CONSERVATION RESERVE PROGRAM: YEARS OF SUCCESSFUL ENVIRONMENTAL PRESERVATION
This month, farmers are able to enroll or re-enroll in the Conservation Reserve Program (CRP), one of the nation’s largest voluntary conservation programs.
“Over the past 30 years, farmers, ranchers, conservationists, hunters, fishermen and other outdoor enthusiasts have made CRP one of the largest and most important USDA efforts. CRP continues to make major environmental improvements to water and air quality. Further, it continues its primary mission of preventing soil erosion with cover vegetation on the most sensitive areas, including those prone to severe damage caused by weather,” said Agriculture Secretary Tom Vilsack.
Farmers and ranchers can enroll in the voluntary program beginning Dec. 1, 2015, and ending on Feb. 26, 2016. December 2015 also marks the 30th anniversary of CRP.
Since it was established on Dec. 23, 1985, CRP has:
- Prevented more than 9 billion tons of soil from eroding, enough soil to fill 600 million dump trucks;
- Reduced nitrogen and phosphorous runoff relative to annually tilled cropland by 95 and 85 percent respectively;
- Sequestered an annual average of 49 million tons of greenhouse gases, equal to taking 9 million cars off the road.
Since 1996, CRP has created nearly 2.7 million acres of restored wetlands.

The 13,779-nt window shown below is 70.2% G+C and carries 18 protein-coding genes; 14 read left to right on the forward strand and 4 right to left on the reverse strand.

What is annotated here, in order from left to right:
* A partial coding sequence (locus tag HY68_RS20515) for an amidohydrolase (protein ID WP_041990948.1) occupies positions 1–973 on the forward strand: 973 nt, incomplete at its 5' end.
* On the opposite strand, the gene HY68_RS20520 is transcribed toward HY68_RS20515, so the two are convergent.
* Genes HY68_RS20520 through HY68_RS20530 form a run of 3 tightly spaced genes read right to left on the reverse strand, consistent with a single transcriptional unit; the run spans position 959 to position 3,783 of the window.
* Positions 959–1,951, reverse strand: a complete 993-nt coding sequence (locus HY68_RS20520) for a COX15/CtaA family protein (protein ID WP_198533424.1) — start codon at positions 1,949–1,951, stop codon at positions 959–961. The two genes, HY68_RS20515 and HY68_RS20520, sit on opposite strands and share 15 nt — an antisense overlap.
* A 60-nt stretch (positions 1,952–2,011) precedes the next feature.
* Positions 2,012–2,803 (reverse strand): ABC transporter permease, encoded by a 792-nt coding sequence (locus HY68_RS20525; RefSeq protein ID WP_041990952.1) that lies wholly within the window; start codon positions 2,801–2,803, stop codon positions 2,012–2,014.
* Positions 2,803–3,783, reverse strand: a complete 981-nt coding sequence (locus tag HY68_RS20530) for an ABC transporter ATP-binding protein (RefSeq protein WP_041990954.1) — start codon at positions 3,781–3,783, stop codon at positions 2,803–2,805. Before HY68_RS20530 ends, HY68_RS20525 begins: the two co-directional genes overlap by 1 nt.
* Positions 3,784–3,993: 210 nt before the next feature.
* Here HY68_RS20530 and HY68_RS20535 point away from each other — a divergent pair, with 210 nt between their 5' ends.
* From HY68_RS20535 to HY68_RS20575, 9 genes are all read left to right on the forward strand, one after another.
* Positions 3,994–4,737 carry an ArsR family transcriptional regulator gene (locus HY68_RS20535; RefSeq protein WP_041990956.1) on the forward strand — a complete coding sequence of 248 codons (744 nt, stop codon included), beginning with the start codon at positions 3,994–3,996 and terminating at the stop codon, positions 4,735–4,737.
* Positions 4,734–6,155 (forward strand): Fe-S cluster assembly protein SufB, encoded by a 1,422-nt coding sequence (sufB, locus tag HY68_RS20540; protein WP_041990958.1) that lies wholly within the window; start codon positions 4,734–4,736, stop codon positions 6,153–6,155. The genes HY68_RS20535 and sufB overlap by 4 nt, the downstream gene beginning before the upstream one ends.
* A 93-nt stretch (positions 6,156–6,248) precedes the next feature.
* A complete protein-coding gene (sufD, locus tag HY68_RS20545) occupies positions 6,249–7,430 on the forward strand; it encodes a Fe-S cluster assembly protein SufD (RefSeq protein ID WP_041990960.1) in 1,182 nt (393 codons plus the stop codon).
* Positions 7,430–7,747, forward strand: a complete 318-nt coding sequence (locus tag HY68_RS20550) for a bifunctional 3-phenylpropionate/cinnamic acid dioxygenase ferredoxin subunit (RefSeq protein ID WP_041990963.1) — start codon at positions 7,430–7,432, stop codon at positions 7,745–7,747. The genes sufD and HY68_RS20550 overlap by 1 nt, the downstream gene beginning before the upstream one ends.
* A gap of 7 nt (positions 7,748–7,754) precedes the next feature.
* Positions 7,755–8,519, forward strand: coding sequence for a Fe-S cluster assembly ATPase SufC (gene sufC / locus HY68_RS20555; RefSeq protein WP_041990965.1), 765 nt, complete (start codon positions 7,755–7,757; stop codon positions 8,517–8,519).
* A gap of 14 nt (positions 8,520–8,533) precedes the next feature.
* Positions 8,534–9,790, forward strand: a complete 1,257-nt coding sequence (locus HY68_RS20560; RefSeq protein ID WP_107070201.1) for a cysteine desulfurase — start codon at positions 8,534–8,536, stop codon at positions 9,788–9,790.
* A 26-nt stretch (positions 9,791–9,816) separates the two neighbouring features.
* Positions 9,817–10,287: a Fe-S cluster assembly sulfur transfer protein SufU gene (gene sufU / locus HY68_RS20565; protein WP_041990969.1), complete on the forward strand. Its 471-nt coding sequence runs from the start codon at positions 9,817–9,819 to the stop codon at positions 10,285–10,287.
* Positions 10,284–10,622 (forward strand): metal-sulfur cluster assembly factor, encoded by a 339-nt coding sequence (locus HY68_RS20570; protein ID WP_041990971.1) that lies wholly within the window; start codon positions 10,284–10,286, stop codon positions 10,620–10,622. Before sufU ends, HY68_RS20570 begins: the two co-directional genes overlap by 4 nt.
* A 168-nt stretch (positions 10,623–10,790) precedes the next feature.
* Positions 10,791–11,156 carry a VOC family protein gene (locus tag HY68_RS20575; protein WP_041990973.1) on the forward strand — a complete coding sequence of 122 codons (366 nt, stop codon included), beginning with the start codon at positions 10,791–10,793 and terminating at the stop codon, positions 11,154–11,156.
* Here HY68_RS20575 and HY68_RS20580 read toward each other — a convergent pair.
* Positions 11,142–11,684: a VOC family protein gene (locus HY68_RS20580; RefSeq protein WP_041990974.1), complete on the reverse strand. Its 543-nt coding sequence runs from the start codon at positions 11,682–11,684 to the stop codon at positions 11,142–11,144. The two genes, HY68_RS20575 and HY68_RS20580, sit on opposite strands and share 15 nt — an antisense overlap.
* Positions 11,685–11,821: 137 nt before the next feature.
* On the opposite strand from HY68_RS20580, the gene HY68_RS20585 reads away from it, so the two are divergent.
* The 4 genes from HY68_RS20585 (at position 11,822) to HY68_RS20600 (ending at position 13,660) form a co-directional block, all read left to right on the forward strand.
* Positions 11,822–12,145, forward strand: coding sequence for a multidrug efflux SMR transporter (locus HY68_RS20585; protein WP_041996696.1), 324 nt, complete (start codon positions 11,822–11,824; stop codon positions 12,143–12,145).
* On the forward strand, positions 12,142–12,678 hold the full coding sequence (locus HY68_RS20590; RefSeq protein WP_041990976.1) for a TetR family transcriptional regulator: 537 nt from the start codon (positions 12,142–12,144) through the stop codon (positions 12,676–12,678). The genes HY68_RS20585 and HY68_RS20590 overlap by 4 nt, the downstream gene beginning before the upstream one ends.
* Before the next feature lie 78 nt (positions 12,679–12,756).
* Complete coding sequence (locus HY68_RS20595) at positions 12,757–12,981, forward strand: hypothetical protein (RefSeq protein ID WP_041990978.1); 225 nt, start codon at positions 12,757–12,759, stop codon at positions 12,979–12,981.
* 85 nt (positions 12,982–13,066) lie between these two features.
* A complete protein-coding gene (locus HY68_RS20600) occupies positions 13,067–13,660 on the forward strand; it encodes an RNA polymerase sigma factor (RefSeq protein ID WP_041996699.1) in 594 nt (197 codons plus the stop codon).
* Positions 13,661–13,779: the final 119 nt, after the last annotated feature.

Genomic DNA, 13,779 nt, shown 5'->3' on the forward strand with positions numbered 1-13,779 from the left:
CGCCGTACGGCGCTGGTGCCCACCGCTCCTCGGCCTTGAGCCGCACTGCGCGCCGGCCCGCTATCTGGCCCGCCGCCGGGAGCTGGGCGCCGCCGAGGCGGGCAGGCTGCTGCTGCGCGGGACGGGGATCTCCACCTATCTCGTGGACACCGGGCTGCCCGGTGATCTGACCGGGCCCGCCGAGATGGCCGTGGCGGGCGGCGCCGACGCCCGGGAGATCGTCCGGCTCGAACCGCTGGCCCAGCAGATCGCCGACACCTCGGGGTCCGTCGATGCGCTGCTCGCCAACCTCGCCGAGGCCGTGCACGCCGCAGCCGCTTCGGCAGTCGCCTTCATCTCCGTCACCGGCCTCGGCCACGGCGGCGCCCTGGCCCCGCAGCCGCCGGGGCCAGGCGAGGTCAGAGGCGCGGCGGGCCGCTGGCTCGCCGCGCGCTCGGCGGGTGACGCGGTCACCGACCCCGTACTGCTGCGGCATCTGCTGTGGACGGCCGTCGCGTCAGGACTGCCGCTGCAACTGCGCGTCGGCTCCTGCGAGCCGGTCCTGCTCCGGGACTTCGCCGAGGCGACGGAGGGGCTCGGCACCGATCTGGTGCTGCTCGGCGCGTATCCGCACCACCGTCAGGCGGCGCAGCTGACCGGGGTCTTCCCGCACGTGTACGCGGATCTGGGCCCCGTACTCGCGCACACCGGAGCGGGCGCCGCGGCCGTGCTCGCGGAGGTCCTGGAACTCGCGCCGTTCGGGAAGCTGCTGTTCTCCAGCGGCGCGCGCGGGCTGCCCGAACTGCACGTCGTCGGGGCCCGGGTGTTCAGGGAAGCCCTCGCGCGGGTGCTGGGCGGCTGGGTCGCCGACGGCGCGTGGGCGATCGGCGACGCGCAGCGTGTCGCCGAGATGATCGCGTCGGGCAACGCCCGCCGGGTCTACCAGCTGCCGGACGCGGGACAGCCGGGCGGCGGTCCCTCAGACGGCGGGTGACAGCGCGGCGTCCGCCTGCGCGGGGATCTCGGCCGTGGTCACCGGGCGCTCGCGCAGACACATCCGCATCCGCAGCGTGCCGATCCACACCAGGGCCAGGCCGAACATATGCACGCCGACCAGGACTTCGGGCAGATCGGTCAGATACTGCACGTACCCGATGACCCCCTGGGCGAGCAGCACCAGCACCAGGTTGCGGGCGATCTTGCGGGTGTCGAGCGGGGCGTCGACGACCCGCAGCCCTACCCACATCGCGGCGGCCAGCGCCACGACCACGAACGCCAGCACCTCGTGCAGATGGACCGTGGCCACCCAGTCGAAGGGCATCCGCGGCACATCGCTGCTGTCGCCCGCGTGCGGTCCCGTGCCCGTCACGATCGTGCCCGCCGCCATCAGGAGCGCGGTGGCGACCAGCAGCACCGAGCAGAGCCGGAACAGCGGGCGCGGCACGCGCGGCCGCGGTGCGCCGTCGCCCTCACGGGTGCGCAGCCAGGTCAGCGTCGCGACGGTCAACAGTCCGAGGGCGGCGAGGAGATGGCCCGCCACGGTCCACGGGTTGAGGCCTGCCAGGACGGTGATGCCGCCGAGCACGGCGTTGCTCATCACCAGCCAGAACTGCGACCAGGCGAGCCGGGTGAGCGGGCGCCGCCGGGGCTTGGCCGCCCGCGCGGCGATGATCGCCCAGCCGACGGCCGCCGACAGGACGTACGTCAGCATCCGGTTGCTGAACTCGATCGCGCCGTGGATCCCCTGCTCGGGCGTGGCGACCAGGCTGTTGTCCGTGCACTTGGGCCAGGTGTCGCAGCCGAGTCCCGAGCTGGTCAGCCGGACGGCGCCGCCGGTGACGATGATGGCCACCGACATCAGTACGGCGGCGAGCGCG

As of 2015, CRP is protecting more than 170,000 stream miles with riparian forest and grass buffers, enough to go around the world 7 times.
For an interactive tour of CRP success stories from across the U.S., please visit the FSA CRP 30th Anniversary website or follow on Twitter at #CRPis30.
The Conservation Reserve Program was re-authorized by the 2014 Farm Bill, which builds on historic economic gains in rural America over the past six years, while achieving meaningful reform and billions of dollars in savings for taxpayers. Since enactment, USDA has made significant progress to implement each provision of this critical legislation, including providing disaster relief to farmers and ranchers; strengthening risk management tools; expanding access to rural credit; funding critical research; establishing innovative public-private conservation partnerships; developing new markets for rural-made products; and investing in infrastructure, housing, and community facilities to help improve quality of life in rural America. For more information, visit www.usda.gov/farmbill.